"But we see that there have been other opportunities, other experiences that we've had because of it," she adds. "A friend said you can either sit in the front row and have a great ride or sit back and be grumpy. We choose to sit in the front row. We choose to make our life the best that we can, no matter what gets thrown at us."

Great need

It takes 45 seconds to register online to become an organ donor, and there are thousands of people in Illinois waiting for more people to take that step, according to Kevin Cmunt, the organization's president and CEO.

Gift of Hope has more than 5,000 people in Illinois waiting for organ transplants, half of whom need kidneys. The rest are waiting for a liver, heart, lungs, pancreas or small intestines, he says.

The wait for kidney patients, in particular, can be grueling.

In Gift of Hope's service area — which includes the northern two-thirds of Illinois and Lake and Porter counties in Indiana — the average wait for a kidney is five years, Cmunt says.

"These are patients that are on dialysis," he adds. "We can keep them alive, but we can't keep them living. People on dialysis are pretty sick."

How people progress up the waiting list depends on what kind of organ they're waiting for and a lot of other criteria, he says. For kidneys, for example, it can depend on a person's age, level of kidney function and the ability to find a match.

For a heart, the wait can be as brief as a few days for small children in great need, he says.

For all people on waiting lists for donations, sooner is better than later for a transplant.

"The chances for a successful transplant are better when someone isn't lying in a hospital near death," Cmunt says.

Gift of Hope operates 365 days a year, 24 hours a day, including Christmas Day.

"Peoples' lives depend on it," Cmunt says.

There are 186 hospitals under contract to report deaths and potential donors to this organization, he says. Potential donors are those who have suffered brain deaths, but still have beating hearts, keeping vital organs viable for transplant.

In that instance, the families of the patients are approached about organ donation, Cmunt says.

It's easier to arrange donations when the patient has registered to be a donor in advance, he says, but even when a patient has already registered, the organization prefers to talk to the family and obtain the patient's medical history.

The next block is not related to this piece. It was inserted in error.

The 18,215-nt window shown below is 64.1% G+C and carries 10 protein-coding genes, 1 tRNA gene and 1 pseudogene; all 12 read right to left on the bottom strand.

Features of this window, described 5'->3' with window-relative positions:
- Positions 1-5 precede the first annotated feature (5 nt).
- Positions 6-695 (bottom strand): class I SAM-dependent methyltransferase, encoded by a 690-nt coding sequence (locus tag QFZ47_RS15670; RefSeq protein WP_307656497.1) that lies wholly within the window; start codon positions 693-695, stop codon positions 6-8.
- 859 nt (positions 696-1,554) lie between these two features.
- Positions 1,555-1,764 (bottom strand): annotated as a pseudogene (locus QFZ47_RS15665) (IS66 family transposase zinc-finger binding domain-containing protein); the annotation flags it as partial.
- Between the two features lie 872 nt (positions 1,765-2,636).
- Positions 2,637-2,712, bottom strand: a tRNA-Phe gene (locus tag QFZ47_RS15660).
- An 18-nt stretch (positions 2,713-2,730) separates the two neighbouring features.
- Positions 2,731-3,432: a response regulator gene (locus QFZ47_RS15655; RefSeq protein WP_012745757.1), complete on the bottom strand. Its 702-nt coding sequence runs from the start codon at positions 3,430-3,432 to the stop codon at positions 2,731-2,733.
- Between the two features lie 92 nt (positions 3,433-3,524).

Each family situation is different, Cmunt says, but for the family facing the loss of a loved one, the prospect of organ donation can be a very healing experience.

"They see something good can come out of this tragic loss," he says.

Five things to know about organ and tissue donation

It's a contract

Illinois law changed in 2006 to allow an adult's wish to become an organ donor to be legally binding. Previously, family consent was needed for any donors, but now family consent is required only for those under 18.

What you might be donating

The heart, kidneys, pancreas, lungs, liver and intestines are all suitable organs for donation. Donated tissue can include skin, bones, corneas, tendons, heart valves, saphenous veins and soft tissue.

Will you die prematurely if you're a donor?

Fears that hospitals will let registered donors die are groundless, according to Life Goes On, the Secretary of State's program that coordinates and promotes organ/tissue donor registration. Every life-saving effort is made for registered donors, and donation only becomes an option when a patient is declared brain-dead.

Gift of Hope Organ & Tissue Donor Network

This is a nonprofit organization in a network of 58 such organ procurement organizations across the U.S. Since 1987, Gift of Hope says it has saved the lives of nearly 20,000 organ transplant recipients and improved the lives of hundreds of thousands of tissue transplant recipients.

Two quick ways to register online

Go to or